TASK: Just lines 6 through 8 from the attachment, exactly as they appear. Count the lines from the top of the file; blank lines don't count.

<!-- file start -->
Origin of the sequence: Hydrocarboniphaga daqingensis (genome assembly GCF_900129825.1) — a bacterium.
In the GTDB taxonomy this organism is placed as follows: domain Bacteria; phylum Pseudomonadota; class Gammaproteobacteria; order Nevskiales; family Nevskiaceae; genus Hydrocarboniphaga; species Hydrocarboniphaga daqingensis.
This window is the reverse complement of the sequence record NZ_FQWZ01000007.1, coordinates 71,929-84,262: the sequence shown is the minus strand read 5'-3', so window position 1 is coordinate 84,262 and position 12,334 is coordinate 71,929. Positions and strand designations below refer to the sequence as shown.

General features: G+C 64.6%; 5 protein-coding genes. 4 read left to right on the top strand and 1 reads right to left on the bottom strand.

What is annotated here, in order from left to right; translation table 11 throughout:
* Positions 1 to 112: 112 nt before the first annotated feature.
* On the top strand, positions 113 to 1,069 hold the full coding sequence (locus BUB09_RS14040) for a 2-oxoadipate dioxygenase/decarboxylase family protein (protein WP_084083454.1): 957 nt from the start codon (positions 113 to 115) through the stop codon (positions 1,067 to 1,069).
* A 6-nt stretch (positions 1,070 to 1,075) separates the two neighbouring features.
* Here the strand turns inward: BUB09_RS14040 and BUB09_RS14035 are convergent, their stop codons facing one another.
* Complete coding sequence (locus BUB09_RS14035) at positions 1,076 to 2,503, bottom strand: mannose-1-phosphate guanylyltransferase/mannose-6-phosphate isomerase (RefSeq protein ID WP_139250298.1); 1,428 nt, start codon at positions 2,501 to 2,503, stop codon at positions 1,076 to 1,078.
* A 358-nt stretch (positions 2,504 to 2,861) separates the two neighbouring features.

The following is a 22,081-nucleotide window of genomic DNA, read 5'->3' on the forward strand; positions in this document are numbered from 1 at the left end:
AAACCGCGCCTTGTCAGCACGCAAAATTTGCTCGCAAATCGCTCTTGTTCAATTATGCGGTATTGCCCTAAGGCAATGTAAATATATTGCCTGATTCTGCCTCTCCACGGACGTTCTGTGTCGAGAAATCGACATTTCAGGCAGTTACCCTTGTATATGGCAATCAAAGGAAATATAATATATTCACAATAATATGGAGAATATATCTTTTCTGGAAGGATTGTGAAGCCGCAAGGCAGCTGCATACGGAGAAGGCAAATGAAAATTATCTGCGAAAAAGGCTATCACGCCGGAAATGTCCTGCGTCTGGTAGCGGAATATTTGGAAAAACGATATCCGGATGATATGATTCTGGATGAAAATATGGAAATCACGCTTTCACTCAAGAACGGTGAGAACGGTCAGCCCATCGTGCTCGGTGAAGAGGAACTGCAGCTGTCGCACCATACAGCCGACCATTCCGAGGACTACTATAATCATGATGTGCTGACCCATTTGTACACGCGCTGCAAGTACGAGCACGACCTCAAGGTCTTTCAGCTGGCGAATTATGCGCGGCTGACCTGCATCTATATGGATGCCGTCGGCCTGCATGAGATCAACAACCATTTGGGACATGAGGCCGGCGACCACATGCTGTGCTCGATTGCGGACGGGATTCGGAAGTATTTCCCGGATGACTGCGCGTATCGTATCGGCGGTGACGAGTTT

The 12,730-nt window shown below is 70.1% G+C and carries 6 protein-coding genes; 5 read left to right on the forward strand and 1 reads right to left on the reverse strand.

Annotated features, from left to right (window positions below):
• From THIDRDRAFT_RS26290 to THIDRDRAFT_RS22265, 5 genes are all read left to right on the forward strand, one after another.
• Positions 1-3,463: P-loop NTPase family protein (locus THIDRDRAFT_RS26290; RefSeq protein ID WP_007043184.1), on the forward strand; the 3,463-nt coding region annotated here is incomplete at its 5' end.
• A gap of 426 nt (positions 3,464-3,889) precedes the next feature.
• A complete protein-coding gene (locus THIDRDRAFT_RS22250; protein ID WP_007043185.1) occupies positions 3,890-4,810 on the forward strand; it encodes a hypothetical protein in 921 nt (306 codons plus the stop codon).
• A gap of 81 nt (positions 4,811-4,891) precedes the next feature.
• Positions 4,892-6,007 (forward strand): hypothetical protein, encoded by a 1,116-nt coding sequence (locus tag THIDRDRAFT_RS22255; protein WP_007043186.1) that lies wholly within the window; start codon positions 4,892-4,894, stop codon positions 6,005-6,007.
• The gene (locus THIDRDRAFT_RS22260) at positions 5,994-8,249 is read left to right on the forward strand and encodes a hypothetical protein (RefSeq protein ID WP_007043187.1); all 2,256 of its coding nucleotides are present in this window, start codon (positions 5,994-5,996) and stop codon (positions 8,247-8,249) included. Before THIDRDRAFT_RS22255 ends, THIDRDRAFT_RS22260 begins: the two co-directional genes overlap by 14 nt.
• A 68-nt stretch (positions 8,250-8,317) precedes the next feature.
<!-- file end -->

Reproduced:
* Positions 1 to 112: 112 nt before the first annotated feature.
* On the top strand, positions 113 to 1,069 hold the full coding sequence (locus BUB09_RS14040) for a 2-oxoadipate dioxygenase/decarboxylase family protein (protein WP_084083454.1): 957 nt from the start codon (positions 113 to 115) through the stop codon (positions 1,067 to 1,069).
* A 6-nt stretch (positions 1,070 to 1,075) separates the two neighbouring features.